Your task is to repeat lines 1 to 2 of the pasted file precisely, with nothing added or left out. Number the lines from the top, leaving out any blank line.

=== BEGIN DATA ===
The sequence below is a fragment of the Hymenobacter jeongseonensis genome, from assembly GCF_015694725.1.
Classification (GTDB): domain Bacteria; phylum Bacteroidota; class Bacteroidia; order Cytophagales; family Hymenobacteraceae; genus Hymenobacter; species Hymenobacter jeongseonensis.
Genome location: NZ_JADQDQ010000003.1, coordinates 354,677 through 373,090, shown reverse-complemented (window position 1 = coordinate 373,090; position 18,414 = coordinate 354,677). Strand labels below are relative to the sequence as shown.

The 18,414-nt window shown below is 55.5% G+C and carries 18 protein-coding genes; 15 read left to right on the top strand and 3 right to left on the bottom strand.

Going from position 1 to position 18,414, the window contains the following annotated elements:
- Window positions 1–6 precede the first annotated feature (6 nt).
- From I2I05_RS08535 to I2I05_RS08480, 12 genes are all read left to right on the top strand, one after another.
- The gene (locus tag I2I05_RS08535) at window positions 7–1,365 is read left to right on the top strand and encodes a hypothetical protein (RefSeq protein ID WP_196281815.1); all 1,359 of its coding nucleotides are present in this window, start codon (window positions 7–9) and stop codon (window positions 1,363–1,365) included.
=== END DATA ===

The sequence below is a fragment of the Hymenobacter jeongseonensis genome, from assembly GCF_015694725.1.
Classification (GTDB): domain Bacteria; phylum Bacteroidota; class Bacteroidia; order Cytophagales; family Hymenobacteraceae; genus Hymenobacter; species Hymenobacter jeongseonensis.